Table 2 lists the Pearson product-moment correlation coefficients between the intrinsic and extrinsic religiosity scores and the meaning/peace and faith subscales of the FACIT. There was a small (using guidelines as proposed by Cohen, 1988) (56) positive correlation between intrinsic religiosity and the meaning/peace subscale (r = 0.26, p < .01), and there was a large positive correlation between intrinsic religiosity and the faith subscale (r = 0.72, p < .01). When examining extrinsic religiosity, there was no significant correlation between extrinsic religiosity and the meaning/peace subscale. There was a large positive correlation between extrinsic religiosity and the faith subscale (r = 0.51, p < .01).
Table 2 also displays the Pearson product moment correlations among the intrinsic and extrinsic religiosity scales, the meaning/peace and faith subscales of the FACIT, and the depression subscale of the HADS. When examining religiosity, there was a small association between intrinsic religiosity and depression scores (r = −0.23 p < .01), while there was no association between extrinsic religiosity and depression scores. Of the subscales of the spiritual well-being scale, the meaning/peace subscale produced a large association with depression scores (r = −0.64 p < .01); the faith subscale demonstrated a medium correlation with depression (r = −0.35 p < .01).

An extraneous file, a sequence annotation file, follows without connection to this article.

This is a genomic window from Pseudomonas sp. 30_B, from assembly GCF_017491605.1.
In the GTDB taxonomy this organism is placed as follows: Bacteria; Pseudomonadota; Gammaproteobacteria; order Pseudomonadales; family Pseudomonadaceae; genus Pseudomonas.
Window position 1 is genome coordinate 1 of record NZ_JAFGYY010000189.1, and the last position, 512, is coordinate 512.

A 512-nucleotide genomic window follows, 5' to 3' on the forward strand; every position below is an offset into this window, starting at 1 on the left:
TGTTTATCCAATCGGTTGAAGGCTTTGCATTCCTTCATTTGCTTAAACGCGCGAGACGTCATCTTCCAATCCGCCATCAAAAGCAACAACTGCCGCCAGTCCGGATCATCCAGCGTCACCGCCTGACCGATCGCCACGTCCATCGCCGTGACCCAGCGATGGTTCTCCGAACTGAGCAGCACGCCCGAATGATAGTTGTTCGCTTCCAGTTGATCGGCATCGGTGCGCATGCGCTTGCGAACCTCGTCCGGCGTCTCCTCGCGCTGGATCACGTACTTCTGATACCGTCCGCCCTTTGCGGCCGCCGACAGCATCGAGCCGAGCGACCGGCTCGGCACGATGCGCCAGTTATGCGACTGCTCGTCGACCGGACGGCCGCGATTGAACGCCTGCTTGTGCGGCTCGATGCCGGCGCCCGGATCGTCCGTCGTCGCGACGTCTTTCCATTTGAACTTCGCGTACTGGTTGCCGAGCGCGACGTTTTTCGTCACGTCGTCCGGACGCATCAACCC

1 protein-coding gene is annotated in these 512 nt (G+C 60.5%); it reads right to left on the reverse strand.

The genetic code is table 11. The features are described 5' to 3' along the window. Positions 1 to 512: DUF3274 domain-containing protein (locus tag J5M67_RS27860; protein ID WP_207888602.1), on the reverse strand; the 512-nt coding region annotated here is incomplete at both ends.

Multiple regression analysis was used to determine if the relationships among intrinsic religiosity, spiritual well-being (meaning/peace and faith), and depression remained after controlling for potential confounding variables that have demonstrated an association with depression. These confounding variables were selected through a review of the literature on depression in cancer patients and where possible, specifically in prostate cancer patients. Those variables identified in the literature to have a possible association with depression were selected to enter into the multiple regression equation (3, 5, 7, 57–61). The demographic variables selected were age and marital status (married/partnered vs. no partner); the disease specific variables were disease stage (early vs. late), time since diagnosis, and hormone therapy (hormones vs. no hormone); and the psychosocial variables were quality of life (FACT-G and FACT-P scores) and anxiety (HADS Anxiety scores).